Margot’s Good Samaritan

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Photo Credit: CE Ayr

She was dressed in a grey sweatsuit with the hood covering her head. Chestnut hair framed a heart shaped face slightly smudged with dirt. People saw and pitied her, shaking their heads and criticizing the government for not doing anything about the homeless problem. Some gave her money or scraps of food while others ignored her entirely.

He saw her every day. She reminded him of his sixteen year old daughter. Today, he was going to give her his breakfast.  He found her going through one of the bins.  She started when she saw him.

“Don’t be afraid. I won’t hurt you. Here, take this.” He held out the paper bag.

She stared at it for a moment before grabbing it. She eagerly reached her hand in. In a matter of minutes, she devoured the sandwiches. When she was finished eating, he gave her the orange juice.

“Thanks.”

“You’re welcome. What’s your name?”

“Margot.”

“What are you doing here, Margot?”

“My mother kicked me out.”

“Why?”

“She doesn’t want me around anymore.”

“That’s rough. You can’t stay here, though.”

“Where can I go?”

“There’s a shelter at the corner.”

She looked unsure.

“I’ll take you there.”

She shrugged. “Okay.”

 

199 Words

This was written for Sunday Photo Fiction hosted by Susan Spaulding. For more details visit Here.  To read more of the stories based on this week’s prompt, visit Here.

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Playmates/Clouds #writephoto

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Photo by Sue Vincent

 

“You’re in love with my grandson, aren’t you?” Mrs. Walker’s unexpected question startled Marlo and for several minutes, she was at a loss for words.  They were sitting in the drawing-room in front of a roaring fire.  The older woman had invited her to spend the afternoon with her.  She was rather fond of her, ever since she was a child.  She had watched Marlo play with her grandson, William and had watched her blossom into a lovely young lady.

There was a pregnant pause, interrupted only by the chiming of the clock and then, Marlo admitted, “Yes, I’m in love with William.  I have been in love with him since I was a teenager but how–?”

“How did I guess?  My dear girl, I may be old and feeble but my mind is as agile as ever.  I have watched you and seen the way you act around him.  These eyes don’t miss anything.  So, what are you going to do about it?”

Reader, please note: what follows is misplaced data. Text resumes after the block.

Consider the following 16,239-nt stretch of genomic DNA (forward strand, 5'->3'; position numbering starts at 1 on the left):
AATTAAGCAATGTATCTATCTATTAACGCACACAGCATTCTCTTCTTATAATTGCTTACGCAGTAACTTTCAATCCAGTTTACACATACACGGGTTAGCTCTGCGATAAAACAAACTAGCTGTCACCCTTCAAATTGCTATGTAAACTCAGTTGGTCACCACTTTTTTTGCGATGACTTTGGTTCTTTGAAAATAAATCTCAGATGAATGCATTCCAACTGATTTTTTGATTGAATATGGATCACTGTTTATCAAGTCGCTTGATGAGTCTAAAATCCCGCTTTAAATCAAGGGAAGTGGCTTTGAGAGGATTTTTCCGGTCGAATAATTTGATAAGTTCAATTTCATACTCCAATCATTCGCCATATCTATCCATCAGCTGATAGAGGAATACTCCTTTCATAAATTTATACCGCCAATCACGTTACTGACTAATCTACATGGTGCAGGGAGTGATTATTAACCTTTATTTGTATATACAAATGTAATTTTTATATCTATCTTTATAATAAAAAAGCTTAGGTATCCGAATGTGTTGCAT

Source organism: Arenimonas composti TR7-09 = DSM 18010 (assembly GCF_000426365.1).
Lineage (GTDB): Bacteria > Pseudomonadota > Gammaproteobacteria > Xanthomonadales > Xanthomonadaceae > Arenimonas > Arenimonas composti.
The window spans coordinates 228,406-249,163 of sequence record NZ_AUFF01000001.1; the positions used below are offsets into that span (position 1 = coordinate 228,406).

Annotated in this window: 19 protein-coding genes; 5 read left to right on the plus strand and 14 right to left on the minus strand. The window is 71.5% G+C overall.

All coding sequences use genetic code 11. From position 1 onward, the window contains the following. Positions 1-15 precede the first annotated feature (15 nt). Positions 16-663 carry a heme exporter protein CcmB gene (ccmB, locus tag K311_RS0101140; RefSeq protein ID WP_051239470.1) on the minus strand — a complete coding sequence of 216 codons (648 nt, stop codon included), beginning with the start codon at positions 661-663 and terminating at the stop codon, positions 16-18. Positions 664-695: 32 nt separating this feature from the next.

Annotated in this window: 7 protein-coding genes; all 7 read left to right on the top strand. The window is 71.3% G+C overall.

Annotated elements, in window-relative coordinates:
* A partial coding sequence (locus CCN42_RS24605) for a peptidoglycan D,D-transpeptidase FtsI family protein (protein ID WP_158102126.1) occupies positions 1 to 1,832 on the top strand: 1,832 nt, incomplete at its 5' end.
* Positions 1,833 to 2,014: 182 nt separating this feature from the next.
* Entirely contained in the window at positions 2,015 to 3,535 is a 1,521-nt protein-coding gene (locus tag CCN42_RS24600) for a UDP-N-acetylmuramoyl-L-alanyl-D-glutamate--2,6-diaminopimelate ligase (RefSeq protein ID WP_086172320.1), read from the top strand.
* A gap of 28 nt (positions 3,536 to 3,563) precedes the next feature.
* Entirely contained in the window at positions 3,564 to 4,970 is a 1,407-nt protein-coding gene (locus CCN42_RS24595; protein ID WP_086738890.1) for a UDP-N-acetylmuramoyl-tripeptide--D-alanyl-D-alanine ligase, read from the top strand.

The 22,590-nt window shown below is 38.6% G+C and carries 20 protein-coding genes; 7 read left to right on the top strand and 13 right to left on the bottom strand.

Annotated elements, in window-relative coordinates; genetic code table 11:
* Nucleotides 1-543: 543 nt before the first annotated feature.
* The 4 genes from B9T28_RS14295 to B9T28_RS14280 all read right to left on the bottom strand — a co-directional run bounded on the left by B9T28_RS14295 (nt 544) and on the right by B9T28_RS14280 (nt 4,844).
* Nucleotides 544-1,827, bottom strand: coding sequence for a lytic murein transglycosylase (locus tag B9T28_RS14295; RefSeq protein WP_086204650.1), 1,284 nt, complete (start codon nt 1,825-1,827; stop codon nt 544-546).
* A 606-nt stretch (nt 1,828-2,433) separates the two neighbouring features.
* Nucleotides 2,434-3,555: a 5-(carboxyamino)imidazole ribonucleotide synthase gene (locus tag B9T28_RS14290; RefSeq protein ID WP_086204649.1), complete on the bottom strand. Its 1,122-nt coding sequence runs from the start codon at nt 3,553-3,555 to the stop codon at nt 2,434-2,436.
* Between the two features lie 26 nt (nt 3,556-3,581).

Marlo stared at her in surprise.  “What can I do?” she asked.  “He still thinks of me as that little girl he used to climb trees and gallivant about the countryside with.”

“You are mistaken, my Dear.  The way I have seen him look at you, he’s not thinking about that little girl at all.”

Marlo’s heart began to race.  “What do you mean?”

“It’s quite clear that William is in love with you.”

“But, what about Louisa Parks?”  She had seen him with the pretty brunette on more than one occasion and it had aroused a fierce jealousy in her.  She couldn’t help but recall the afternoon when she had returned from a walk to find them together in the garden.   They were sitting on the bench, talking and laughing and she stood there watching them for a while before they even noticed her.  Louisa was wearing a pretty sundress and hat.  She glanced self-consciously down at her tee shirt and jeans.  Her gaze shifted to William and their eyes met.  He looked handsome in the white shirt and tan colored slacks, his dark hair slightly tousled from the cool breeze.

He got to his feet now and walked over to her.  “Where did you go off to?” he asked.

“I went for a walk,” she said.

“You went alone?”

“Yes.  You weren’t around so I decided to go by myself.”

“Where did you go?”

“I went to the drugstore—”

“Did you see Tom?”

“Of course.  He works there.”

“You know he likes you, don’t you?”

She glanced over at Louisa who was watching them curiously, looking a bit put out.  “Why don’t you go back to your guest?” she asked and was about to walk away when he caught her by the arm.  Her eyes flew up to his face and she swallowed when she saw his expression.

“Do you like Tom?”

“Why does that concern you?”

“It does,” he retorted.  “Do you like him?”

She tugged her hand away from him.  “No, I don’t like him.  Can you say the same thing about her?”  She demanded before she turned and stalked away.

She ran to her car and jumped into it.  All the way home, she fumed. What right did he have to question her about Tom when he was seeing Louisa?  He acted like he was jealous but in order for him to be jealous, he would have to have feelings for her.  No, he couldn’t have been jealous.  He was just being overprotective like he used to be whenever a boy showed any interest in her.

The sound of Mrs. Walker clearing her throat brought her back to the present.  “I’m sorry,” she said, embarrassed.  “I was remembering something that happened between William and me.”

“You mentioned Louisa Parks.”

“Yes, I saw them together in the garden a week ago.”

“They are just friends.”

“It seemed to me that Louisa wants to more than friends.”

“Well, I’m afraid it won’t do her any good.  William is in love with you.”